Starting on the male side, sperm (male sex cells) are produced in the semineferous tubules of the testes. The sperm are stored in the vas deferens, a storage tube located on top of each testacle. In the process of sexual intercourse, the sperm are mixed with semen, a fluid designed to keep the sperm alive as they journey through the urethra, a tube traveling through the penis.
On the female side, an egg is ejected through the ovary wall, and starts it's journey down the fallopian tube on it's way to the uterus. In the process of intercourse, sperm are introduced into the female vagina, which then travel into the uterus. The sperm continue to travel upwards into the fallopian tubes, where one sperm fertilizes the egg. The fertilized egg, now called a zygote, continues to travel down the fallopian tube to the uterus, where it will implant into the the uterine wall. The zygote, now about a week old, has undergone multiple cell divisions and is now called an embryo. The embryo establishes an umbilical cord, a connection between the developing embryo and the mother's blood supply.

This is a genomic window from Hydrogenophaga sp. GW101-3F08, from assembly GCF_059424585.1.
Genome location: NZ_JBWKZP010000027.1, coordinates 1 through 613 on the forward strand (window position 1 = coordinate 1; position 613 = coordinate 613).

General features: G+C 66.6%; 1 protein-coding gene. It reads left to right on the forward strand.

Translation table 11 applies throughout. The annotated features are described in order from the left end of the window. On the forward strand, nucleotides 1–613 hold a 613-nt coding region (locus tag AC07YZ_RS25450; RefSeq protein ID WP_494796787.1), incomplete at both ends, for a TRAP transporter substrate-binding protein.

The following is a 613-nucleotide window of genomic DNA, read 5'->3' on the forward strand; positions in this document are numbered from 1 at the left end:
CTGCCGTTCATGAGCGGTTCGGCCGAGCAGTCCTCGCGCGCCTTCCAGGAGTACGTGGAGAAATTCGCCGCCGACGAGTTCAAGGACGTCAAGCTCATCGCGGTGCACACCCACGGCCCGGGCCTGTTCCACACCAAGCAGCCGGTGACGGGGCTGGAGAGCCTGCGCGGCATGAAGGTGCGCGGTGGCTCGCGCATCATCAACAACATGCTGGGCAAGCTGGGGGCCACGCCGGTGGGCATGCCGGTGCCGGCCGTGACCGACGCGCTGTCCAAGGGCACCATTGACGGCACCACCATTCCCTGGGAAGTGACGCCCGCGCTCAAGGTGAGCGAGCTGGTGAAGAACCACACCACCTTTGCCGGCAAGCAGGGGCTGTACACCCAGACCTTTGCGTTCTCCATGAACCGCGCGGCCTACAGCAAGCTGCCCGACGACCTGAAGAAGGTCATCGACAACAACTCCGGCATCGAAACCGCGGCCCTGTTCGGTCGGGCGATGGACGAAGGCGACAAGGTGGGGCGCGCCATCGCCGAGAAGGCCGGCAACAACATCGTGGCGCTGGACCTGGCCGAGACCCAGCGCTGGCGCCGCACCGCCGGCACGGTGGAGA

After about 8 weeks, the embryo has continued to undergo cell divisions, most major organ systems are developed or are in the process of developing. The embryo is now called a fetus, and will continue to be developed and nourished by the mother until about the 40th week, where the child will be born.